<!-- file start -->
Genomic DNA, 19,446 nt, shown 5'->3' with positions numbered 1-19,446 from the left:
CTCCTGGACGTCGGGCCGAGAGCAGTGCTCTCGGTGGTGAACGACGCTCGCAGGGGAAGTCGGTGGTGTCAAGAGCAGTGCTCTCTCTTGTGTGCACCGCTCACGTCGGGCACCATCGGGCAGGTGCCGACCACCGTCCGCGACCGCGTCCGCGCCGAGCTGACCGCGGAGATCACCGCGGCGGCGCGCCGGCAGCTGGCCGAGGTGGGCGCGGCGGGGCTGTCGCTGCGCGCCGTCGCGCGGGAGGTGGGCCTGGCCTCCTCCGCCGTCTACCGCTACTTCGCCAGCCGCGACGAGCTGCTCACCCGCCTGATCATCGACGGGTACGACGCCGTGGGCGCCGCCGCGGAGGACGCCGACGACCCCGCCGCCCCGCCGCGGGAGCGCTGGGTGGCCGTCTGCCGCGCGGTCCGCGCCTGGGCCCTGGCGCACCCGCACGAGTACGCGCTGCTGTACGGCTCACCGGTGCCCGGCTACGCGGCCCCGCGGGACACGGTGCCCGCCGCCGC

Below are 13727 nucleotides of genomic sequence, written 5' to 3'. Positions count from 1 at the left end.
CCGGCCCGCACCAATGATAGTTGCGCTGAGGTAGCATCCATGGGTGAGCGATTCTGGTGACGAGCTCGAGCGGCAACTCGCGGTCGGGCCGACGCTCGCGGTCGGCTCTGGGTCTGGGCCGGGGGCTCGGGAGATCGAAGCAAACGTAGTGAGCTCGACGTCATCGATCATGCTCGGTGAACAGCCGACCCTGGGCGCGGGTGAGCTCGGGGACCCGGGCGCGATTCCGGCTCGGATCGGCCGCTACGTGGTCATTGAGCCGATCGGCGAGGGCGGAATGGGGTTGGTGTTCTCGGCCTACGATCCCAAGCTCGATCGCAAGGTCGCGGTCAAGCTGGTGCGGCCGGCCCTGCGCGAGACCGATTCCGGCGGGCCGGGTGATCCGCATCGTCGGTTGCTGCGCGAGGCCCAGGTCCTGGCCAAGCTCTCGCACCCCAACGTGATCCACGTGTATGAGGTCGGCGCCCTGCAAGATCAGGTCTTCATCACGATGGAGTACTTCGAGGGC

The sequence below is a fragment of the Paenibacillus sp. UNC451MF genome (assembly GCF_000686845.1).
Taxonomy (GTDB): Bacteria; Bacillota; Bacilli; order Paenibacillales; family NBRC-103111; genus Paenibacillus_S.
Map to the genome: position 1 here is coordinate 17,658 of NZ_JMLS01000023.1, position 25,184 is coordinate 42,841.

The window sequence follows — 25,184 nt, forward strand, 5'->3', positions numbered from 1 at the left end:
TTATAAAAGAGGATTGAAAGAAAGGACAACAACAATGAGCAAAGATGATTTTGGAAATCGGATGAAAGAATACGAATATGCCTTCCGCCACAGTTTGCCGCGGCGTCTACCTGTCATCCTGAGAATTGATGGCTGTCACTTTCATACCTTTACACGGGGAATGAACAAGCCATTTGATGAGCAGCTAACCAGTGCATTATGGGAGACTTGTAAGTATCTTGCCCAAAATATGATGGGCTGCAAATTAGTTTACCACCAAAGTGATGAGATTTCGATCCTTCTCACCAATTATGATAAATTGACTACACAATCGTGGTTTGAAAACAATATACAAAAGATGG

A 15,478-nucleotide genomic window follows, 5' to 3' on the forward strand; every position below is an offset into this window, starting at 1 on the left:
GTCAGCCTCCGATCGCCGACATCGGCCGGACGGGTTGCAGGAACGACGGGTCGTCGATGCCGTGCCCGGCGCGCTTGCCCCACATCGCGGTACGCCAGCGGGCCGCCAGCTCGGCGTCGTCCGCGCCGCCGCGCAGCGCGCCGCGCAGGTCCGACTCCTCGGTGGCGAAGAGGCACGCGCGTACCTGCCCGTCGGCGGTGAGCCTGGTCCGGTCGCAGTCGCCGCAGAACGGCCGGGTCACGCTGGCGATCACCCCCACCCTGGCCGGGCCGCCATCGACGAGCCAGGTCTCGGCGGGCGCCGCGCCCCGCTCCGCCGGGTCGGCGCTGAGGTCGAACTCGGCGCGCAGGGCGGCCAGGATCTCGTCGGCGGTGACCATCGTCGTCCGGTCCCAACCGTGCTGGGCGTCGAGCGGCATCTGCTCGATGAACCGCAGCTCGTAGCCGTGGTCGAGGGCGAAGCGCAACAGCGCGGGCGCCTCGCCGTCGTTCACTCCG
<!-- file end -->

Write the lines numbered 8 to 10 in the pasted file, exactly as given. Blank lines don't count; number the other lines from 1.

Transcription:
The window sequence follows — 25,184 nt, forward strand, 5'->3', positions numbered from 1 at the left end:
TTATAAAAGAGGATTGAAAGAAAGGACAACAACAATGAGCAAAGATGATTTTGGAAATCGGATGAAAGAATACGAATATGCCTTCCGCCACAGTTTGCCGCGGCGTCTACCTGTCATCCTGAGAATTGATGGCTGTCACTTTCATACCTTTACACGGGGAATGAACAAGCCATTTGATGAGCAGCTAACCAGTGCATTATGGGAGACTTGTAAGTATCTTGCCCAAAATATGATGGGCTGCAAATTAGTTTACCACCAAAGTGATGAGATTTCGATCCTTCTCACCAATTATGATAAATTGACTACACAATCGTGGTTTGAAAACAATATACAAAAGATGG

A 15,478-nucleotide genomic window follows, 5' to 3' on the forward strand; every position below is an offset into this window, starting at 1 on the left: